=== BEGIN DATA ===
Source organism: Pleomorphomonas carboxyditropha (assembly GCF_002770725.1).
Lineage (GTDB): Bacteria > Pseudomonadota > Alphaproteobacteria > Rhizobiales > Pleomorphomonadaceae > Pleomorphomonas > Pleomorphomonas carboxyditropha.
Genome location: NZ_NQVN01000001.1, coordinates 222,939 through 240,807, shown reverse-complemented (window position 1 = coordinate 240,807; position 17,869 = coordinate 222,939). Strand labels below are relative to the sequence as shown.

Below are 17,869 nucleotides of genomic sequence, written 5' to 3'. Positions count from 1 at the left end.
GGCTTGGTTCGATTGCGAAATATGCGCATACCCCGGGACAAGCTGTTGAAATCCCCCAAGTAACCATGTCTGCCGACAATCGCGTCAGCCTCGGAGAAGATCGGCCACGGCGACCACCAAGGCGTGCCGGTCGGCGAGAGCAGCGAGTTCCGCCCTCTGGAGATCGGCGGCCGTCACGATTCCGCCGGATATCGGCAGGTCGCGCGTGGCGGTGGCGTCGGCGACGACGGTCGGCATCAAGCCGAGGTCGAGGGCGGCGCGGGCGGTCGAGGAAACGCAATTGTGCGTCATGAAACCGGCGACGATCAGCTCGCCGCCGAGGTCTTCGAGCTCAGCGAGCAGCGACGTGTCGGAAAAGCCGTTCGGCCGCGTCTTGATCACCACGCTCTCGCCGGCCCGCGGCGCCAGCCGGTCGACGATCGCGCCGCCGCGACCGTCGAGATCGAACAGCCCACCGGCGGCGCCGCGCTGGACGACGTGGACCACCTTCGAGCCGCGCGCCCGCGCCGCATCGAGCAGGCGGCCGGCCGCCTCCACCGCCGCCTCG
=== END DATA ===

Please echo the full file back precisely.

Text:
Source organism: Pleomorphomonas carboxyditropha (assembly GCF_002770725.1).
Lineage (GTDB): Bacteria > Pseudomonadota > Alphaproteobacteria > Rhizobiales > Pleomorphomonadaceae > Pleomorphomonas > Pleomorphomonas carboxyditropha.
Genome location: NZ_NQVN01000001.1, coordinates 222,939 through 240,807, shown reverse-complemented (window position 1 = coordinate 240,807; position 17,869 = coordinate 222,939). Strand labels below are relative to the sequence as shown.

Below are 17,869 nucleotides of genomic sequence, written 5' to 3'. Positions count from 1 at the left end.
GGCTTGGTTCGATTGCGAAATATGCGCATACCCCGGGACAAGCTGTTGAAATCCCCCAAGTAACCATGTCTGCCGACAATCGCGTCAGCCTCGGAGAAGATCGGCCACGGCGACCACCAAGGCGTGCCGGTCGGCGAGAGCAGCGAGTTCCGCCCTCTGGAGATCGGCGGCCGTCACGATTCCGCCGGATATCGGCAGGTCGCGCGTGGCGGTGGCGTCGGCGACGACGGTCGGCATCAAGCCGAGGTCGAGGGCGGCGCGGGCGGTCGAGGAAACGCAATTGTGCGTCATGAAACCGGCGACGATCAGCTCGCCGCCGAGGTCTTCGAGCTCAGCGAGCAGCGACGTGTCGGAAAAGCCGTTCGGCCGCGTCTTGATCACCACGCTCTCGCCGGCCCGCGGCGCCAGCCGGTCGACGATCGCGCCGCCGCGACCGTCGAGATCGAACAGCCCACCGGCGGCGCCGCGCTGGACGACGTGGACCACCTTCGAGCCGCGCGCCCGCGCCGCATCGAGCAGGCGGCCGGCCGCCTCCACCGCCGCCTCG